I wait tables most weeks and because of what I eat, I discuss my eating habits many times a day. For this reason it hasn’t made a lot of appearances in what I write here on the blog. However, seeing as it is such a huge part of my life and because diet in general is such a huge component of our health, I believe it’s time to take that step and delve a little bit into what we eat, and how elementalism can be used to establish a healthy diet.
The word diet itself is not usually a pleasant one. I personally do not enjoy the way the word is misinterpreted either. We are always “on a diet”, we can never be “dieting”. The food we eat makes up our diet, and regardless of what that it is, it is still our diet. We cannot “go on a diet” because we are always on a diet. The question is, how do we make it a healthy diet?. It is one of our primal needs, and our bodies naturally look for sources to supply it. When we eat our body releases dopamine to encourage us to find more food just like the other animals of the world. When the food is unlimited, however, our biology tells us we need to consume what we can, in order to store excess for later. This concept leads U.S citizens especially to over-consumption because our food is always “unlimited.” .
So how can we stop ourselves from over-consumption if it’s linked to our biology? If this had a simple answer obesity wouldn’t be the epidemic it is in the United States now. What works for me is a combination of two approaches. These two approaches are: Redefining Food for myself, and understanding how calories are used by the body.
Calories In, and Calories Out
Understanding how calories are actually used by the body, and what a caloric deficit looks like for your age, weight, and activity level is crucial. No matter what your idea of healthy weight is, you need to know roughly how many calories your body burns in a day, and how many you typically eat. There is no secret to weight other than calories in and out. It is the direct transfer of energy. Sure there are plenty of things that affect the way you absorb calories, or influence your metabolic system, but regardless of what those are, you only gain weight if you burn less calories than you consume, and lose weight if you burn more. This is a fact, and it is the singular most important aspect of weight management.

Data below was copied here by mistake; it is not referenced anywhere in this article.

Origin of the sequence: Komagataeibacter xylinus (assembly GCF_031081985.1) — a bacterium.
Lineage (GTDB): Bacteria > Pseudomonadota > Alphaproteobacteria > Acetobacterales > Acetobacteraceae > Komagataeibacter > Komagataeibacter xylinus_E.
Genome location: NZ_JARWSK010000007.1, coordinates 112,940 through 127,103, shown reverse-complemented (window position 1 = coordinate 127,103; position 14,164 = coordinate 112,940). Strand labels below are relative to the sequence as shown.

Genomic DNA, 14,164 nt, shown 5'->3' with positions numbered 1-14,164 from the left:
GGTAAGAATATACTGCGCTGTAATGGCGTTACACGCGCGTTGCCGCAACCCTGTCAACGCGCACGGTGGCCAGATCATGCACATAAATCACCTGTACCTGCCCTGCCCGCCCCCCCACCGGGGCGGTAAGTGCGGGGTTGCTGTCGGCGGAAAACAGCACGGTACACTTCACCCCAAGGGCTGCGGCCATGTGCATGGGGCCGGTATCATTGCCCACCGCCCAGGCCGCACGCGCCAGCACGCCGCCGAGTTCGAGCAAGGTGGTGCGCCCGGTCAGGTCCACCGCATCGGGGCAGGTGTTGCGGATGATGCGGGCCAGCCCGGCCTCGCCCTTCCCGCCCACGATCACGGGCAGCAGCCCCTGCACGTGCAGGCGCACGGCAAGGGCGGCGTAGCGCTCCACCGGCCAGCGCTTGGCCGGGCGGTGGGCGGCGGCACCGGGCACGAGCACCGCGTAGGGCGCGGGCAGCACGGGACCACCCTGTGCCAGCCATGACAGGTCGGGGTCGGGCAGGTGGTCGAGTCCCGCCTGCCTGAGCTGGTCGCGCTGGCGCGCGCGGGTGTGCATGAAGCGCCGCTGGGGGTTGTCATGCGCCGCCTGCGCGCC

Coincidentally September and October of 2019, when I first became vegan, were the months in my life that I weighed the most at 6’0” 208lbs. I never thought of myself as overweight. In fact I don’t really believe I was at a necessarily unhealthy weight. I see myself now, and can see how much healthier I look compared to photos and videos of myself then, but this version of myself wasn’t even in my 5 year plan at that point in my life, and in this way, weight was a symptom of a much larger issue that I couldn’t understand until I was on the other side of it.
Defining “Food” and “Healthy Diet”